Aspergilloma is a fungus ball composed of hyphae, fibrin, mucus, and cell detritus, which develops within a preexisting lung cavity caused by tuberculosis, cancer, etc. It is usually clinically asymptomatic, or presents with local symptoms limited to cough and/or hemoptysis that can be severe. It can be seen on CT, and is usually isolated and unchanging. Culture of respiratory samples and Aspergillus antibody detection (precipitins) are often positive. In the asymptomatic presentation, monitoring is recommended, while the treatment of choice for symptomatic forms is surgical resection. Oral or intralesional antifungals have not shown long-term efficacy, and their use is restricted to symptomatic cases that are not candidates for surgery.5,10,22,23

Chronic Pulmonary Aspergillosis

Chronic pulmonary aspergillosis comprises a wide spectrum of clinical signs and symptoms due to chronic or subacute Aspergillus infection. It is caused by local fungal growth, predominantly in the lower lobes, and dissemination is exceptional. The main risk factor is chronic lung disease that generates some degree of local immunosuppression: tuberculosis, other mycobacterial infections, asthma and COPD treated with corticosteroids, lung cancer and bullae. It is associated with mannose-binding lectin polymorphisms, surfactant deficiency, and low interferon production.22,23

The most widely accepted classification subdivides chronic pulmonary aspergillosis into 3 forms: cavitary, necrotizing, and fibrosing.24 The clinical subtype is determined by the characteristics of the patient and the efficiency of their immune system.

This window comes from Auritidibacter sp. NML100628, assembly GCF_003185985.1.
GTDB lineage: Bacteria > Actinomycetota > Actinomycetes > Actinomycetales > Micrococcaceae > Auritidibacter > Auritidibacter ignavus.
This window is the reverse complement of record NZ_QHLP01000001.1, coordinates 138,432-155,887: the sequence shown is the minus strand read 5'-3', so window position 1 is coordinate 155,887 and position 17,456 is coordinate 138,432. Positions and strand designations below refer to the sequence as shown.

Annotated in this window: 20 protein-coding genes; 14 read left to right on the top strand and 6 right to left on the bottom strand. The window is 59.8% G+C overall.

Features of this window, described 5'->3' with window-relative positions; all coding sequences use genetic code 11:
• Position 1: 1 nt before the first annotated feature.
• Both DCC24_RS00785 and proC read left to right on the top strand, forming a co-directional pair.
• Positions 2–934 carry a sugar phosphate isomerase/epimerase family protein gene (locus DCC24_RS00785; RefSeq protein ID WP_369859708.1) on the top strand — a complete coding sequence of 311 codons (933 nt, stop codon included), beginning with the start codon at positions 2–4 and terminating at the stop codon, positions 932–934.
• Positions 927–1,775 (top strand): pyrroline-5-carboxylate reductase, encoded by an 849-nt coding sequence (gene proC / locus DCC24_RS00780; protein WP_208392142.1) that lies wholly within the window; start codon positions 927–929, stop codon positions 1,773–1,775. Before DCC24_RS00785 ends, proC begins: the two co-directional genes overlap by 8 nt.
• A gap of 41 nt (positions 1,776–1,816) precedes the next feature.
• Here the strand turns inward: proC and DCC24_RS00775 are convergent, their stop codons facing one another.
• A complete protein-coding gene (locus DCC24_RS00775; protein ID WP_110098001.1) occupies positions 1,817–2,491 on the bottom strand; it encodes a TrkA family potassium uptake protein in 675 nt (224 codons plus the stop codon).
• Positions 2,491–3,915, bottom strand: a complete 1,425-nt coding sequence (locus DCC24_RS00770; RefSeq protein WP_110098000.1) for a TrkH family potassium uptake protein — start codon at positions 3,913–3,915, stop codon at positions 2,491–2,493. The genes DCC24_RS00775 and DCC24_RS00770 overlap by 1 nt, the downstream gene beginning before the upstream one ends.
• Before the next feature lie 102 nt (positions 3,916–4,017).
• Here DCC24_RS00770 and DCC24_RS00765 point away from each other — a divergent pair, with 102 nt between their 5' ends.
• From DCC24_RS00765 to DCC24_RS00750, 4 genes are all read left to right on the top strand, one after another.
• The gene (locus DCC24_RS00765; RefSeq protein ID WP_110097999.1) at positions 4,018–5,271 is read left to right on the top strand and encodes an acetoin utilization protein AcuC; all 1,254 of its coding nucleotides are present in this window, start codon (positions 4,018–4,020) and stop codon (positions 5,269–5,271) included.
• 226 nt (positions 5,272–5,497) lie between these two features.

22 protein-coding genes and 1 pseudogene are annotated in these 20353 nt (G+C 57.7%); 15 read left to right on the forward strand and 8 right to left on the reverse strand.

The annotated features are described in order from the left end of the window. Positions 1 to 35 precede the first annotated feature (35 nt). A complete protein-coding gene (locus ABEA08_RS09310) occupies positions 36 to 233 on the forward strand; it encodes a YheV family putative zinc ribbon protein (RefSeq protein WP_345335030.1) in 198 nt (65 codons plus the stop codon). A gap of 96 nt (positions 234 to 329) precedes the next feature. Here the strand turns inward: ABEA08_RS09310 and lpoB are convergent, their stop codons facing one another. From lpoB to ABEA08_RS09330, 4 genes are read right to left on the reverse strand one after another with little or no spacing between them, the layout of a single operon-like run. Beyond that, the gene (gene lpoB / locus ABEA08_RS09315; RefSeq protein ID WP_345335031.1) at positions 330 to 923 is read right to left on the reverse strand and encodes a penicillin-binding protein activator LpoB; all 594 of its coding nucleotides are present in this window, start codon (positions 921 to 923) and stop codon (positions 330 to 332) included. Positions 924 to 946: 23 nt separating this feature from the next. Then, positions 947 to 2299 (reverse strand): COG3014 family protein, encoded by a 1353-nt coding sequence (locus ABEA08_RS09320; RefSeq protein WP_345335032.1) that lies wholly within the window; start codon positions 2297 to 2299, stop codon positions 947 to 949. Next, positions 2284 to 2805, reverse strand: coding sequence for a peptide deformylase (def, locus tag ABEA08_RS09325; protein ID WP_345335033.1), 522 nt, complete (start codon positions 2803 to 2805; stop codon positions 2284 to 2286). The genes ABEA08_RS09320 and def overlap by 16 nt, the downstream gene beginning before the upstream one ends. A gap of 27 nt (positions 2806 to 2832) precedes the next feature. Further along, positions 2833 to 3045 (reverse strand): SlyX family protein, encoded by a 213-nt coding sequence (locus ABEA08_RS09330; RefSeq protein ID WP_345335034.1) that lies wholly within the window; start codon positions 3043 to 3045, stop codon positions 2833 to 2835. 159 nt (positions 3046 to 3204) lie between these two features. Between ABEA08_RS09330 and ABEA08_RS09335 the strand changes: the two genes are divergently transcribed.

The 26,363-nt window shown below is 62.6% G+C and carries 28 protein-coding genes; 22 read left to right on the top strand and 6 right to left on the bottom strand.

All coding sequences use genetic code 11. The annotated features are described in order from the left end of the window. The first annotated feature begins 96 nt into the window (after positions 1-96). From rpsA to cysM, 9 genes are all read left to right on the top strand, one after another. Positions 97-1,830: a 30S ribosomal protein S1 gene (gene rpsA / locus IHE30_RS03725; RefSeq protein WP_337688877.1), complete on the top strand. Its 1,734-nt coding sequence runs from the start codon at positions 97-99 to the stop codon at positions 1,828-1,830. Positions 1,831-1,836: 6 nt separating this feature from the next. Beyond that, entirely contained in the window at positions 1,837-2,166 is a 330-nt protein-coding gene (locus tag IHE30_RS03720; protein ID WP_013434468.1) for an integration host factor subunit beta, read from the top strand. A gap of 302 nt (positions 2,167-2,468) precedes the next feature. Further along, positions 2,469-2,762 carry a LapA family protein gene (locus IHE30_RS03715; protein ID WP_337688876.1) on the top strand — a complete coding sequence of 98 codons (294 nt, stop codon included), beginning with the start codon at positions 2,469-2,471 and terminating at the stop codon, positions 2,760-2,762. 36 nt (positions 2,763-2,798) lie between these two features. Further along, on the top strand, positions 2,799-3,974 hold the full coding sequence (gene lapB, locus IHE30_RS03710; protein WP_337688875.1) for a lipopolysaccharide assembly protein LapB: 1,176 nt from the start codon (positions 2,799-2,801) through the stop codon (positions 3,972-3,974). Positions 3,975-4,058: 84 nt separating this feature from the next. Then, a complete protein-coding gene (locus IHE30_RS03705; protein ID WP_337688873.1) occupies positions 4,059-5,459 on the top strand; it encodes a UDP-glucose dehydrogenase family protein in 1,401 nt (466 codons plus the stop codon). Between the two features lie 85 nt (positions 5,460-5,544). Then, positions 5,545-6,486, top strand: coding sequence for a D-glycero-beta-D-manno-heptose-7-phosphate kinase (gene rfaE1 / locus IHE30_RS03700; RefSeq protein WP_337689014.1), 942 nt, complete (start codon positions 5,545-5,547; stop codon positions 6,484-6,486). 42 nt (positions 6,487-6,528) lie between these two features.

• A.

    Chronic cavitary aspergillosis: this a progressive syndrome, characterized by the development of multiple cavitated lung nodules. The clinical course is chronic, lasting months, and the most important general symptoms are weight loss, general malaise, night sweats, low-grade fever or fever. Respiratory symptoms are few and non-specific: productive chronic cough, possible hemoptysis, and dyspnea. Multinodular involvement is observed on CT, with progressive thick-walled cavities, in which aspergillomas can form.23,25

  • B.

    Chronic necrotizing aspergillosis: some authors consider this as a subacute form of IPA. It occurs in more highly immunosuppressed patients, and is characterized by more rapid and aggressive progression than the cavitary form, with greater invasion and tissue damage. In addition to general symptoms, fever is more frequent and respiratory symptoms more florid. CT shows patchy involvement with areas of necrosis; cavity walls are usually thinner, and the air crescent sign typical of IPA can be observed.23,25

  • C.

    Chronic fibrosing aspergillosis: late development of the cavitary, or more rarely, the necrotizing form. Imaging tests show progressive fibrosis, impacting on lung function tests.